Archbishop Bernard Longley mentions the Columbans' work among refugee and asylum seekers in his most recent Pastoral Letter

11th October 2015 - by Nathalie Marytsch

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The following Pastoral Letter from the Archbishop of Birmingham, Bernard Longley, was appointed to be read in all of the Churches and Chapels of the Diocese on 10/11 October 2015.

Pastoral Letter for the
Twenty-Eighth Sunday of the Year

10/11 October 2015

Everything is uncovered and open to the eyes of God

Dear brothers and sisters in Christ,

This Sunday’s Gospel story about the man of great wealth may be a familiar passage to us but it never fails to make its point with fresh significance whenever we hear it. This year we are listening to St Mark’s Gospel at a remarkable moment in the life of the Church, while the Synod of Bishops meets in Rome to reflect on marriage and family life and during our time of preparation for the forthcoming Jubilee Year of Mercy.

It is also a moment when world events throw out a challenge to all the followers of Jesus Christ. Faced with the desperate needs of the hundreds of thousands of refugees fleeing Syria and other troubled parts of the world, what is the Christian response? With the current political focus on migration, how should we respond to the newcomer in our midst, confident that we are doing the will of God?

Our Lord’s invitation to the man of great wealth is direct and radical:Go and sell everything you own and give the money to the poor. How do we translate that into the circumstances of our own lives, knowing that we are not trying to be less than wholehearted in responding generously to the Lord’s beckoning?

The way we respond to the refugee crisis offers an opportunity to bear witness to our faith in Christ. It can demonstrate our acceptance of the Lord’s teaching and our commitment to act together as members of his body the Church for the common good. This is what Pope Francis is challenging us to do at this moment of global turmoil when so many people have been forced leave their homelands.

Our world is facing a refugee crisis of a magnitude not seen since the Second World War.This presents us with great challenges and many hard decisions.This is how Pope Francis referred to present situation during his recent visit to the United States of America. He has never been afraid to challenge the Church and the world to recognise the responsibilities we share as children of God for the well-being of one another.

While our attention has been focused on the incoming Syrian refugees, we need also to remember the many asylum seekers and refugees who are already in our Archdiocese and who experience great need. One of our agencies, seeking to alleviate this need and to befriend the stranger, is St Chad’s Sanctuary which lies just behind the Cathedral in Birmingham and immediately opposite Archbishop’s House. During September St Chad’s Sanctuary supported more than two thousand asylum seekers, offering food and clothing, language classes and advise about accommodation and other practical needs, and above all the warmth of friendship and the recognition of their human dignity.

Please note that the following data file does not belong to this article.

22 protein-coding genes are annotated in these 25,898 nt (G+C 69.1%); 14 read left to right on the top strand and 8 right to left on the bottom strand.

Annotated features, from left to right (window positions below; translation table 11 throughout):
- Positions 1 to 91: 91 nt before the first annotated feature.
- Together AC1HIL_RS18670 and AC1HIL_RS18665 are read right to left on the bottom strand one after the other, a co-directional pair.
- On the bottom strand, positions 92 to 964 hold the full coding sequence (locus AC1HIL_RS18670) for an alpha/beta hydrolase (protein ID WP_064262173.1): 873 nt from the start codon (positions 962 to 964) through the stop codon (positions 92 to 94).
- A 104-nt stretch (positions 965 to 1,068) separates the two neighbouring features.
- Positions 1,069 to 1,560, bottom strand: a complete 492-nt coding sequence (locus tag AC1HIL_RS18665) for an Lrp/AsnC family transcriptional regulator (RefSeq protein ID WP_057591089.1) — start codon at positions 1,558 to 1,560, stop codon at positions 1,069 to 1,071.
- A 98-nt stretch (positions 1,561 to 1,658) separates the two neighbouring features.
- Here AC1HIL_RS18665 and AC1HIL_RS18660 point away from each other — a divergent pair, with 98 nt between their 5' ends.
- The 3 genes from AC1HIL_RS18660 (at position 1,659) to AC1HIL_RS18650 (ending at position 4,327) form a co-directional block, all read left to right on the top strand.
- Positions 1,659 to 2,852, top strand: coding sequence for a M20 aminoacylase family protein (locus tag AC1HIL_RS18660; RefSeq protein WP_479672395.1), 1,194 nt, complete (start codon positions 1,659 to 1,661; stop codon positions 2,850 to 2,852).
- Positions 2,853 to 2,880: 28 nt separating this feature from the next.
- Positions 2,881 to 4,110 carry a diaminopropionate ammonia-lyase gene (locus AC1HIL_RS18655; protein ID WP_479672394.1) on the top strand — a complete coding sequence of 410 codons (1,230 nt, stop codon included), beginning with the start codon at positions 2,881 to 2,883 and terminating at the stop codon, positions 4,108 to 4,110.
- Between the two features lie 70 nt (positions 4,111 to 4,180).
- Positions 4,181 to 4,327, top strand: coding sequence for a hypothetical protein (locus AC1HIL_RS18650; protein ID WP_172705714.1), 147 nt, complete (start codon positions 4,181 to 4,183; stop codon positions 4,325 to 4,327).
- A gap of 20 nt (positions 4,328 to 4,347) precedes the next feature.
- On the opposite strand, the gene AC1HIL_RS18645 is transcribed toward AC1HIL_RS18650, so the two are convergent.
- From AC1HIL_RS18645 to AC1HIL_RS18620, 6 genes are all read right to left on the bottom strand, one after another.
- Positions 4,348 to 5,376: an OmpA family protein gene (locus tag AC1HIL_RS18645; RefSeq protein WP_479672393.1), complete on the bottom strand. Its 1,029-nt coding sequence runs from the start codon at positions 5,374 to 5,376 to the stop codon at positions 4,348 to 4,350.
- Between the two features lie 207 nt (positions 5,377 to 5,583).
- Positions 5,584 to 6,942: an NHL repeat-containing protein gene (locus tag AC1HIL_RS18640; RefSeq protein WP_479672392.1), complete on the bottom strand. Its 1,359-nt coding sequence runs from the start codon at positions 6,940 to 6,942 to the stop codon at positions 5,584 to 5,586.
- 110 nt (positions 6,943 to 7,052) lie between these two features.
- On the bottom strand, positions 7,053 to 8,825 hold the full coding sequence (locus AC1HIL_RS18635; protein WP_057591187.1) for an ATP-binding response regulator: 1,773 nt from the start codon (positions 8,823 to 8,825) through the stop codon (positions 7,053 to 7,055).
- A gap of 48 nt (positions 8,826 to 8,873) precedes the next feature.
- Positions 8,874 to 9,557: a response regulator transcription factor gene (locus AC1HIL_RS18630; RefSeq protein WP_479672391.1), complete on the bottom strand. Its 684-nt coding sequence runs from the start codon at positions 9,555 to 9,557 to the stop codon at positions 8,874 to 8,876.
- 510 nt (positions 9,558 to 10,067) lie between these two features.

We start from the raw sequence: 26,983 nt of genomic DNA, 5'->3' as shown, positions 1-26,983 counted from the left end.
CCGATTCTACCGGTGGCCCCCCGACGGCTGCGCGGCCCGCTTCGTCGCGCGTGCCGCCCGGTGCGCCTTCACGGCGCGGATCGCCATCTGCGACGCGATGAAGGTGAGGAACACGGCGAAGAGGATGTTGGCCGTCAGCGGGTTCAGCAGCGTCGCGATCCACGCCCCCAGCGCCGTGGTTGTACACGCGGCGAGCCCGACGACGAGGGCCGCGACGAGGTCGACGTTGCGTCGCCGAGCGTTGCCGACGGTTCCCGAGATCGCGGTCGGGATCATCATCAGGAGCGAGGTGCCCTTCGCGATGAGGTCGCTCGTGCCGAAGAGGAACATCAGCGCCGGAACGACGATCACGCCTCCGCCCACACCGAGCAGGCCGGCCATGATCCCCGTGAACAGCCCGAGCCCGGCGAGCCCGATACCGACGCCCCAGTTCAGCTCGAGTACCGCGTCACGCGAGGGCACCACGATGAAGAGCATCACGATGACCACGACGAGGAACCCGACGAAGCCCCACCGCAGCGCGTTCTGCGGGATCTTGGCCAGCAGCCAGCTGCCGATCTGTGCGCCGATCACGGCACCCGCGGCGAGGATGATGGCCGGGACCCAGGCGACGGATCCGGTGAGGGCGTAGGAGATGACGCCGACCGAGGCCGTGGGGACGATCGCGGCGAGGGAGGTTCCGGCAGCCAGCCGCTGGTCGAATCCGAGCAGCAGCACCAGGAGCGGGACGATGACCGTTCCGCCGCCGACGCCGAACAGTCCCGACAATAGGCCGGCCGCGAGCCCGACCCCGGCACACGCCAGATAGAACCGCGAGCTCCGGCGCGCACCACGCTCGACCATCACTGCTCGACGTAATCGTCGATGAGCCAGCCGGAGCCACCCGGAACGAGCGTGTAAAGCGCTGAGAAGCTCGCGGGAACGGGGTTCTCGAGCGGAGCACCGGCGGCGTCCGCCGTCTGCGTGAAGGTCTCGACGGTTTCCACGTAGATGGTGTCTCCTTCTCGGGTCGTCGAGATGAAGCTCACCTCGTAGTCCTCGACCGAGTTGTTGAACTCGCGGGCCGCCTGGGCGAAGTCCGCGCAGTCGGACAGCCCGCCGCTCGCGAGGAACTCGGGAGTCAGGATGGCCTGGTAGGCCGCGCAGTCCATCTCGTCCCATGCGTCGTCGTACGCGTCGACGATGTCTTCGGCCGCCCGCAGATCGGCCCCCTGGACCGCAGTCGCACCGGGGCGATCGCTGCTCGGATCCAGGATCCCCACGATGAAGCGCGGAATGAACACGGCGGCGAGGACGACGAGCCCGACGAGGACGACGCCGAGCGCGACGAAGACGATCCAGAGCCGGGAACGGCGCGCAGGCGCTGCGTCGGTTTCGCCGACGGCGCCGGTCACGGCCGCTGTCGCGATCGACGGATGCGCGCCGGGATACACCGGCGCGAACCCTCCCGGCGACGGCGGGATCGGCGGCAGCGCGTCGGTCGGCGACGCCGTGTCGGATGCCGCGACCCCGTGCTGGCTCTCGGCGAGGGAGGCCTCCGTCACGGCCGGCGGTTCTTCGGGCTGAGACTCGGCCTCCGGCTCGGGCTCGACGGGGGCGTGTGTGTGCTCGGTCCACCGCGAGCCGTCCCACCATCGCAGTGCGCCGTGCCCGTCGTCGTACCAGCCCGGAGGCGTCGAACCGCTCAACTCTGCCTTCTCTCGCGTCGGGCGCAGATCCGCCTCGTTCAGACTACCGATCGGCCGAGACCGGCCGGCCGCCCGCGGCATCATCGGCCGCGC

There are several other Catholic agencies, based in parish premises or supported by our parishes, which have been doing tremendous work in supporting asylum seekers and refugees for many years. These include Brushstrokes in Smethwick, the Hope Community Project in Wolverhampton, the Birmingham Churches Together ecumenical agency Restore and the Welcome Group in Solihull.

The Columban Fathers, together with their lay communities, the Saint John of God Brothers in Wolverhampton and the Passionist Fathers have practised hospitality and made their homes available to those in need–and I am sure you will know of other wonderful agencies to the north and the south of our Archdiocese.

Like the man of great wealth we have received a very personal challenge from Pope Francis. He has made it personal by asking every parish to welcome one refugee family. Taken literally,this may be difficult for all sorts of reasons. However, there are helpful ways in which every parish and every parishioner can respond to this challenge.

We can be proud of the generosity of our Catholic parishes over the years in responding to those who are in need. In order to channel the current surge of charity and compassion I have asked Caritas Archdiocese of Birmingham to co-ordinate our response. They have begun by listening to the organisations which I mentioned earlier to ensure that what we do is guided by the Wisdom of God through the insights and experience of those who serve the Lord in this way.

Father Hudson’s Care has offered to be a single point of contact for this vital work, receiving any enquiries or offers of assistance for our brothers and sisters in need. They will be happy to respond, whenever possible, to any questions you may have. I have asked for their contact details to be made available to you this weekend, together with a sheet of additional information touching upon the themes of welcoming and befriending, providing accommodation, offering our skills, taking up a special collection before the end of November and organising a collection of non-perishable foods.

We have been called by the Holy Father as Catholics to care for those in need out of love for Christ, hearing our Lord’s words addressed to us: in so far as you did this to one of the least of these brothers of mine, you did it to me. May the Lord bless you for your generous response and for the prayers that you have so readily offered for all those in need. In these ways we can respond to the constant calling of the Lord: Come, follow me.

Yours devotedly in Christ.

Bernard Longley
Archbishop of Birmingham